Producing Culture and Capital is a major theoretical contribution to the anthropological literature on capitalism, as well as a rich case study of kinship and gender relations in northern Italy.
Drawing on ethnographic and archival research on thirty-eight firms in northern Italy's silk industry, Sylvia Yanagisako illuminates the cultural processes through which sentiments, desires, and commitments motivate and shape capitalist family firms. She shows how flexible specialization is produced through the cultural dynamics of capital accumulation, management succession, firm expansion and diversification, and the reproduction and division of firms. In doing so, Yanagisako addresses two gaps in Marx's and Weber's theories of capitalism: the absence of an adequate cultural theory of capitalist motivation and the absence of attention to kinship and gender. By demonstrating that kinship and gender are crucial in structuring capitalist action, this study reveals these two gaps to be different facets of the same omission. A process-oriented approach to class formation and class subjectivity enables the author to incorporate the material and ideological struggles within families into an analysis of class-making and self-making.
Yanagisako concludes that both "provincial" and "global" capitalist orientations and strategies operate in an industry that has always been integrated into regional and international relations of production and distribution. Her approach to culture and capitalism as mutually constituted processes offers an alternative to both universal models of capitalism as a mode of production and essentialist models of distinctive "cultures of capitalism."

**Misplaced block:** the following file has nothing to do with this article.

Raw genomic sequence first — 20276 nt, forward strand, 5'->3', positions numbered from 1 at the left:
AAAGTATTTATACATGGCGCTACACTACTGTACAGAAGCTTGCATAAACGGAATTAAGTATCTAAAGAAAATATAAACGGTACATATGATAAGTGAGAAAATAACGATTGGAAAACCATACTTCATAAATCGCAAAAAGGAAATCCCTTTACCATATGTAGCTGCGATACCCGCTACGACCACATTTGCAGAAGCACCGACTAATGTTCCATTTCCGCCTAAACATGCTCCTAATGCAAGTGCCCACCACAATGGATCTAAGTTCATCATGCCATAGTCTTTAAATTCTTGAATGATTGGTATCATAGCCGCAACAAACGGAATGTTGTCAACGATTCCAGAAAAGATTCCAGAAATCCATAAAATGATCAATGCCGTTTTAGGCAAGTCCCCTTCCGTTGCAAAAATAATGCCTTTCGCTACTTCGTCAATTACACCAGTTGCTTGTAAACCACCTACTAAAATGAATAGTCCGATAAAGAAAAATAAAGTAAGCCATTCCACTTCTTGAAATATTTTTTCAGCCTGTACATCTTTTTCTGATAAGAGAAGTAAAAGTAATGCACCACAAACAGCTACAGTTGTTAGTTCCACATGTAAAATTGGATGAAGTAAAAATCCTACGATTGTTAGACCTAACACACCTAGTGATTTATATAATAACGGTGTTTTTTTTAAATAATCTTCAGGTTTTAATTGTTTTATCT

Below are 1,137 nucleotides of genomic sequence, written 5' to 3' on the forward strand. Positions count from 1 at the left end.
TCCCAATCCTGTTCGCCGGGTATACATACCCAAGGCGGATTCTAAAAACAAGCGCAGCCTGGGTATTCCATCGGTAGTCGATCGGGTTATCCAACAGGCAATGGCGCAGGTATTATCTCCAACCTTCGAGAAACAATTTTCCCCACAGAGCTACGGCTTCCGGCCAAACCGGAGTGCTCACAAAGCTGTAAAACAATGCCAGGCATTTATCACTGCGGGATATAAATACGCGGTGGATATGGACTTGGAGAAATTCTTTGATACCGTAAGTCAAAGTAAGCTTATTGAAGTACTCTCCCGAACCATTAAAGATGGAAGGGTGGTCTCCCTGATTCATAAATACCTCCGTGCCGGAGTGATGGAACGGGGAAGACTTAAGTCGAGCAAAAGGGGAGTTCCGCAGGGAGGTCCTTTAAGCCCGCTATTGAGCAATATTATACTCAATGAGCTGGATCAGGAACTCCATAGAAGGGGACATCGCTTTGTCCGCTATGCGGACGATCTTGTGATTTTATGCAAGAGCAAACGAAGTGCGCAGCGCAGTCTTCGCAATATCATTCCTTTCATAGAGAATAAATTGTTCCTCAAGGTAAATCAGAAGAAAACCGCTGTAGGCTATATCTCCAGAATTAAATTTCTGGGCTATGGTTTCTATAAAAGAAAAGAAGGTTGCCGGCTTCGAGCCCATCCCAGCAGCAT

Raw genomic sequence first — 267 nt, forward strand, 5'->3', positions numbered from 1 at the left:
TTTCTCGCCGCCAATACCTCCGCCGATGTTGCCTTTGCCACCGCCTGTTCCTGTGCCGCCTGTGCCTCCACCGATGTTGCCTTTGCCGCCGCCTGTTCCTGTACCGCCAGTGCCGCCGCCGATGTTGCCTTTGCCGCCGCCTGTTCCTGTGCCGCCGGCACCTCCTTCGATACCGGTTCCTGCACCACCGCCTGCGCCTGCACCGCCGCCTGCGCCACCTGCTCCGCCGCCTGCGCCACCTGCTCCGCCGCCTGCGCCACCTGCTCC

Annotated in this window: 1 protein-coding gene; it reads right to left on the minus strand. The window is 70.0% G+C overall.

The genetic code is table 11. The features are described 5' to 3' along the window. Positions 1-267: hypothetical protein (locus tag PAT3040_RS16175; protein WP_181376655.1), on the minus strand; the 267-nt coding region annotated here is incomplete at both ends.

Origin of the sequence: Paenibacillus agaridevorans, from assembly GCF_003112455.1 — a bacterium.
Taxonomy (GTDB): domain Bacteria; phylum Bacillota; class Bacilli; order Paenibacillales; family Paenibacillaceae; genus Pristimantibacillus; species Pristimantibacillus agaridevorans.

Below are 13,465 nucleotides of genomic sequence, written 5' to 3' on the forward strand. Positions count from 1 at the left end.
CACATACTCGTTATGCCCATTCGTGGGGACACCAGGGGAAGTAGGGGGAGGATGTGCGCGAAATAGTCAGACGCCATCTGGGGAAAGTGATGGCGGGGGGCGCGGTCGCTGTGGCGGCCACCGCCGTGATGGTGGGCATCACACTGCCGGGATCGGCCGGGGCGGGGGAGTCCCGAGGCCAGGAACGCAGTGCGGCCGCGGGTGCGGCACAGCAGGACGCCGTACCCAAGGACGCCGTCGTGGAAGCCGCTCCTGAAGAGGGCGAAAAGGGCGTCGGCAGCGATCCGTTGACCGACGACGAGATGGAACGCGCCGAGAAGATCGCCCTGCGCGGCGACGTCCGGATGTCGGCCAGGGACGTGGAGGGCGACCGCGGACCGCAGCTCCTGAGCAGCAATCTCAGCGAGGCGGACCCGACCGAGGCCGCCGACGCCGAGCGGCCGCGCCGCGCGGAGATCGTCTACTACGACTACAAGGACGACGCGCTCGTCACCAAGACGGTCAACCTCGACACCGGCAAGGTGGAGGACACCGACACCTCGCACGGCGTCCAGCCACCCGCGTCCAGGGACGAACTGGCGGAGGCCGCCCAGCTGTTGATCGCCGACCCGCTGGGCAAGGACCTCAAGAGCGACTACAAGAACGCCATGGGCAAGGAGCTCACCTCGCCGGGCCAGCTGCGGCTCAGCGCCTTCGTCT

"A welcome and refreshing addition to the existing literature."--Anna Centro Bull, Anthropological Quarterly
"[An] engaging, provocative, and important book."--Victoria Goddard, Journal of the Royal Anthropological Institute
"Yanagisako develops an important theoretical critique of both Marxist and Weberian analyses of capitalism. Her study is especially trenchant with regard to entrepreneurs and entrepreneurial culture. Along the way, Yanagisako raises questions about kinship, and we discover that betrayal and estrangement are as integral to the workings of kin relations as are trust and solidarity."--Jane Schneider, City University of New York
"This book masterfully brings together data and theory in such a way that one does not colonize the other but constantly questions and deepens it. This kind of anthropological work takes time to accomplish; Yanagisako has gone against the grain to produce a work of enduring value."--Donald D. Donham, Emory University
"Producing Culture and Capital is a long-awaited book that delivers on its promises. It offers both a sustained theoretical argument and a detailed case study of the silk industry in northern Italy. Consequently, it provides one of the rare examples of a detailed study of modern capitalism from an anthropological perspective. Clearly written, it will be used in courses as well as widely debated and reviewed."--Paul Rabinow, University of California, Berkeley
Table of Contents:
List of Figures and Tables ix
Preface and Acknowledgments xi
Chapter One: PRODUCING CULTURE AND CAPITAL 1
Chapter Two: THE GENERATION OF FIRMS 35
Chapter Three: PATRIARCHAL DESIRE 70
Chapter Four: BETRAYAL AS A FORCE OF PRODUCTION 110
Chapter Five: CAPITAL AND GENDERED SENTIMENTS 145
Chapter Six: CONCLUSION 174